But Ford’s position may have softened somewhat ahead of next year’s Ontario election. He said last week that the province is investing billions of dollars in electric vehicle manufacturing and that he’s looking at whatever the “market will bear” in terms of financing and possible subsidies.
A report by Electric Mobility Canada released in December 2019 showed the number of electric vehicles sold in Ontario dropped by 55 per cent in the six months after Ford scrapped the provincial rebate program.
Proponents of electric vehicles said this was evidence that subsidies work and are an important part of transitioning to a climate-friendly transportation economy.
Electric-vehicle tax credits have been featured in political platforms in Canada, too.
During the most recent federal election, the Liberals proposed extending a $5,000 federal rebate for electric and zero-emission vehicles. The NDP, meanwhile, proposed a $15,000 subsidy for “made-in-Canada” electric and zero-emission cars. The Green Party proposed exempting electric vehicles from federal sales tax.
Many provinces also offer subsidies, including British Columbia, New Brunswick, Nova Scotia, Prince Edward Island and Newfoundland and Labrador.
Quebec offers buyers up to $8,000 in rebates for electric and hybrid vehicles. Combined with the federal rebate, these subsidies bring many zero-emission cars much closer to the retail price of combustion engine equivalents.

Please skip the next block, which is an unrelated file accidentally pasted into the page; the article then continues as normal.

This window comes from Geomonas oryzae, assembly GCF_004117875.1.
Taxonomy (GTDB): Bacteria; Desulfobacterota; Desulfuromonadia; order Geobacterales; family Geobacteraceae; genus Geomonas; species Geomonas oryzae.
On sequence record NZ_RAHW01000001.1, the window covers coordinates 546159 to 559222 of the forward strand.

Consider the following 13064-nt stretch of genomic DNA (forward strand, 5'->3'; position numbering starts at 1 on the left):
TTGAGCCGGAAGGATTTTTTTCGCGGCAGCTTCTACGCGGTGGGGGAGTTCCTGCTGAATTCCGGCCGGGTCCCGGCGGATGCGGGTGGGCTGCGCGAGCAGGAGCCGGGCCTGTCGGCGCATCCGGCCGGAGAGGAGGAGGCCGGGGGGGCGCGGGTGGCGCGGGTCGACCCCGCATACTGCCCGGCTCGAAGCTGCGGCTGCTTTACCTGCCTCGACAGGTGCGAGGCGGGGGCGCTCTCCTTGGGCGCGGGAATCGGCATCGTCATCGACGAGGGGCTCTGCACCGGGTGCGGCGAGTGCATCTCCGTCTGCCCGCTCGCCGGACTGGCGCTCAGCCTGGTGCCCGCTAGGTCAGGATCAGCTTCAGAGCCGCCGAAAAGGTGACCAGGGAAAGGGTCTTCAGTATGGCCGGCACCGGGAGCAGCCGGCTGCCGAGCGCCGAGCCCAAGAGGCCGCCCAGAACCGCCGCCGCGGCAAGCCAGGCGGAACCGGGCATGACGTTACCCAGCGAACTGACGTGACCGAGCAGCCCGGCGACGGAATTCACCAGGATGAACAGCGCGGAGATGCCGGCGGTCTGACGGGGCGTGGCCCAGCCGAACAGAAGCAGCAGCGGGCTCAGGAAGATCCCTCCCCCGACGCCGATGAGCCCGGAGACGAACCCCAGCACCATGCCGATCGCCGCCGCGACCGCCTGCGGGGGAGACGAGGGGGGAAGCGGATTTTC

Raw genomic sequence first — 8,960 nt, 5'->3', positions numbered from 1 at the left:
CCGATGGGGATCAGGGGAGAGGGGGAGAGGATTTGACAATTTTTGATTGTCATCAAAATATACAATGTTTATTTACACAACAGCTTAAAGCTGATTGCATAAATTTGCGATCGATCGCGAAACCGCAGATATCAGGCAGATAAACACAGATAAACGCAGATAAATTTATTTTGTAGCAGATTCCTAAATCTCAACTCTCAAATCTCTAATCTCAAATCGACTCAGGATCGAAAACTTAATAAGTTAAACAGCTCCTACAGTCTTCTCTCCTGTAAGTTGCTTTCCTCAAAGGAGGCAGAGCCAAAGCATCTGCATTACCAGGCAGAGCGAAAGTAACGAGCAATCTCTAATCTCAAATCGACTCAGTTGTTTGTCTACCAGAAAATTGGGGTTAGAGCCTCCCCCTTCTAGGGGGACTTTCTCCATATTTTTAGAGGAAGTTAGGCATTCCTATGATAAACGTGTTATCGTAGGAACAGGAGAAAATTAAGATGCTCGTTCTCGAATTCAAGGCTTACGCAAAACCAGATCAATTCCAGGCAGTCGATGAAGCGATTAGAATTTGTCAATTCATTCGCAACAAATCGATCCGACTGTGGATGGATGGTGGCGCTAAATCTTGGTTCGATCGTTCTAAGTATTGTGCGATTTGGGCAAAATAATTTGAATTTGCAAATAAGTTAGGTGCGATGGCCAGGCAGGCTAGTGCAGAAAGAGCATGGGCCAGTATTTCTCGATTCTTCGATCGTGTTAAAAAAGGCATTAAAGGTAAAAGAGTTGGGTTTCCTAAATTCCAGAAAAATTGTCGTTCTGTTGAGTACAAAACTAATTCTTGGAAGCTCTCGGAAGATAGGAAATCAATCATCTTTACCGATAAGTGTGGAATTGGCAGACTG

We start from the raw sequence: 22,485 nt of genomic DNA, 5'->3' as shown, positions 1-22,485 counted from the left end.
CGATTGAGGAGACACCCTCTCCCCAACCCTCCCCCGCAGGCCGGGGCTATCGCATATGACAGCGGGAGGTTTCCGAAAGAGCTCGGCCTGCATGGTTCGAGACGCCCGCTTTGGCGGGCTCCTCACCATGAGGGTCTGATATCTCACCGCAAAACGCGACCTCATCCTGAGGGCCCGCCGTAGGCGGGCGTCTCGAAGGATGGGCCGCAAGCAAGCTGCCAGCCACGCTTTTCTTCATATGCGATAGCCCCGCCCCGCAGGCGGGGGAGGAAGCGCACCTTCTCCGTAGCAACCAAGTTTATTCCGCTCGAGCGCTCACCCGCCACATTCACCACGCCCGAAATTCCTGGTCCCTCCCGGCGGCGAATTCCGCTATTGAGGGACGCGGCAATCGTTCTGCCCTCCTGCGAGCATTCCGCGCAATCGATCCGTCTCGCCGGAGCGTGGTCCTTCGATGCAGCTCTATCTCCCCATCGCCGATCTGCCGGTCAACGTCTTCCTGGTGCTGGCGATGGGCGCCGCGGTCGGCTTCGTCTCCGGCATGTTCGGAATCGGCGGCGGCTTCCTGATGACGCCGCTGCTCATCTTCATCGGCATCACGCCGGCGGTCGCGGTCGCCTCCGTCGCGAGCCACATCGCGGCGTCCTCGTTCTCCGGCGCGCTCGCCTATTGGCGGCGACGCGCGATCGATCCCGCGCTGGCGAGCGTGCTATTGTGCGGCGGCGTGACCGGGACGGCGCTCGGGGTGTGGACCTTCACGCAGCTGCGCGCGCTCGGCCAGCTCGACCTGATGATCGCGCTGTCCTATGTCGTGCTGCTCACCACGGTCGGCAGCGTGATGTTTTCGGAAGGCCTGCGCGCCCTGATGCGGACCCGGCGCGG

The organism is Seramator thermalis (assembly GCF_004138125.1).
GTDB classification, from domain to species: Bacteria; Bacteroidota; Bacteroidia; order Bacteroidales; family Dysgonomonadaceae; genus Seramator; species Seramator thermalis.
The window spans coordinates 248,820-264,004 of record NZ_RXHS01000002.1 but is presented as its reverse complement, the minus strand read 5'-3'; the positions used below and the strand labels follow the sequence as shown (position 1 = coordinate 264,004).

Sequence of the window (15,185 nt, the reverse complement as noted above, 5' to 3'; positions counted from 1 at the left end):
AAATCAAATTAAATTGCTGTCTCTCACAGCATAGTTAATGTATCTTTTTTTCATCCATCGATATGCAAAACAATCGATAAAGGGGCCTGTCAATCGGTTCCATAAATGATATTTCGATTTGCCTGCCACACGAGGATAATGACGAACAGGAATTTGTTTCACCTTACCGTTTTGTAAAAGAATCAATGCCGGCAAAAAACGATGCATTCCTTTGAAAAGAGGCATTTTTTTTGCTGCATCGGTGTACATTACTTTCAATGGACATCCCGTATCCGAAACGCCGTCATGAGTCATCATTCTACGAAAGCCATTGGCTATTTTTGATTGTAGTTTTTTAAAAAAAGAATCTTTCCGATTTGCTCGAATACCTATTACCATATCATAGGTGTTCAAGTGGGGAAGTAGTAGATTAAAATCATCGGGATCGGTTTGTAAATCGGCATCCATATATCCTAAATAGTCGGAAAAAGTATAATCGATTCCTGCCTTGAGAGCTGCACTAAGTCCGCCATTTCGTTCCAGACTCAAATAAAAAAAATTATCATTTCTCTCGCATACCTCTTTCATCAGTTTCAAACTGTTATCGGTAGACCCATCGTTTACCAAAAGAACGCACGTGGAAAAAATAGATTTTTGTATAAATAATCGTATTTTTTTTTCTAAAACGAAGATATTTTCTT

Trudeau and his ministers have clearly stated their belief that the proposed “Buy America’ tax credit would violate the United States-Mexico-Canada Agreement (USMCA) and World Trade Organization (WTO) rules.
Trade Minister Mary Ng wrote a letter to U.S. congressional leaders in late October that said the proposed credit could cause “serious and irreparable harm” to the Canadian auto sector.
Canada sent the U.S. another letter, signed by foreign ambassadors from 25 different countries, that said limiting eligibility for the credit to vehicles made in America is “inconsistent with U.S. commitments.”
Foreign Affairs Minister Melanie Joly criticized the proposed credit during a visit to Washington. She added that Canada has vast supplies of the minerals needed to build electric cars — a possible hint at one of the steps Canada might be willing to take if the tax credit passes.
“We have lots to gain by working together,” Joly said on Nov. 12. “Canadians know that we have to defend our interests, and we can never take anything for granted.”
Deputy Prime Minister Chrystia Freeland has offered what is perhaps Canada’s strongest objection to the tax credit.
During a Nov. 17 press conference in Washington, she said the proposal has the potential to become the “dominant issue” in the Canada-U.S. relationship.
She also said Trudeau told top U.S. lawmakers from the House and Senate that Canada is “certain” the incentives would violate the USMCA, according to a report from Politico.
“Do you really want to violate it in such a significant way so soon after its passage?” Freeland said. “That was one of the points we made. I think they heard us.”
But the Americans were quick to disagree with Trudeau’s arguments, Politico wrote.
“In our view, the EV tax credits are an opportunity to help consumers in this country,” White House press secretary Jen Psaki said on Nov. 18.
“It’s not the first time there have been incentives and tax credits for consumers, to lower prices for consumers help incentivize a move toward a clean energy industry.”